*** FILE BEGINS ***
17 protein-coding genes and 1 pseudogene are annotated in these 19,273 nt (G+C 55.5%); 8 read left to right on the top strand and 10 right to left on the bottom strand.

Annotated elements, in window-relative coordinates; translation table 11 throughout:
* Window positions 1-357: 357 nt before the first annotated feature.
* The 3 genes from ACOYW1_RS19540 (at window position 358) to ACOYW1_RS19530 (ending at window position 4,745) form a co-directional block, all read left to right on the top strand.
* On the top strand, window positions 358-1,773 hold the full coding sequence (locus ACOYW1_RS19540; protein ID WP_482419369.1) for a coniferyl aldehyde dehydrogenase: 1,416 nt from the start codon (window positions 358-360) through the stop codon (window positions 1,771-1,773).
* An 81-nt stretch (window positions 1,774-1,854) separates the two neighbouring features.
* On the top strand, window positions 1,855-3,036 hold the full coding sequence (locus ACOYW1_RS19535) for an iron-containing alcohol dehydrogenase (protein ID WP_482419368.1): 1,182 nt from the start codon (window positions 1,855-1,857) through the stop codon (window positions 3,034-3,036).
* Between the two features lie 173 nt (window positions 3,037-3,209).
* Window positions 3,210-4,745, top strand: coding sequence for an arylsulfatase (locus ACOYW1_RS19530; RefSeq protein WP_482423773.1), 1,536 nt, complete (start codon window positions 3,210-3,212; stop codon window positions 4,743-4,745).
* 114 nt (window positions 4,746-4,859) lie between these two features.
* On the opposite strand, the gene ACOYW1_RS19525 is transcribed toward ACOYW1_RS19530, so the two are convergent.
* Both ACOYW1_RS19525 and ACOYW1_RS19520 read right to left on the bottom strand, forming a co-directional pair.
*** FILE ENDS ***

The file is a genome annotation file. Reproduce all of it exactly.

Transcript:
17 protein-coding genes and 1 pseudogene are annotated in these 19,273 nt (G+C 55.5%); 8 read left to right on the top strand and 10 right to left on the bottom strand.

Annotated elements, in window-relative coordinates; translation table 11 throughout:
* Window positions 1-357: 357 nt before the first annotated feature.
* The 3 genes from ACOYW1_RS19540 (at window position 358) to ACOYW1_RS19530 (ending at window position 4,745) form a co-directional block, all read left to right on the top strand.
* On the top strand, window positions 358-1,773 hold the full coding sequence (locus ACOYW1_RS19540; protein ID WP_482419369.1) for a coniferyl aldehyde dehydrogenase: 1,416 nt from the start codon (window positions 358-360) through the stop codon (window positions 1,771-1,773).
* An 81-nt stretch (window positions 1,774-1,854) separates the two neighbouring features.
* On the top strand, window positions 1,855-3,036 hold the full coding sequence (locus ACOYW1_RS19535) for an iron-containing alcohol dehydrogenase (protein ID WP_482419368.1): 1,182 nt from the start codon (window positions 1,855-1,857) through the stop codon (window positions 3,034-3,036).
* Between the two features lie 173 nt (window positions 3,037-3,209).
* Window positions 3,210-4,745, top strand: coding sequence for an arylsulfatase (locus ACOYW1_RS19530; RefSeq protein WP_482423773.1), 1,536 nt, complete (start codon window positions 3,210-3,212; stop codon window positions 4,743-4,745).
* 114 nt (window positions 4,746-4,859) lie between these two features.
* On the opposite strand, the gene ACOYW1_RS19525 is transcribed toward ACOYW1_RS19530, so the two are convergent.
* Both ACOYW1_RS19525 and ACOYW1_RS19520 read right to left on the bottom strand, forming a co-directional pair.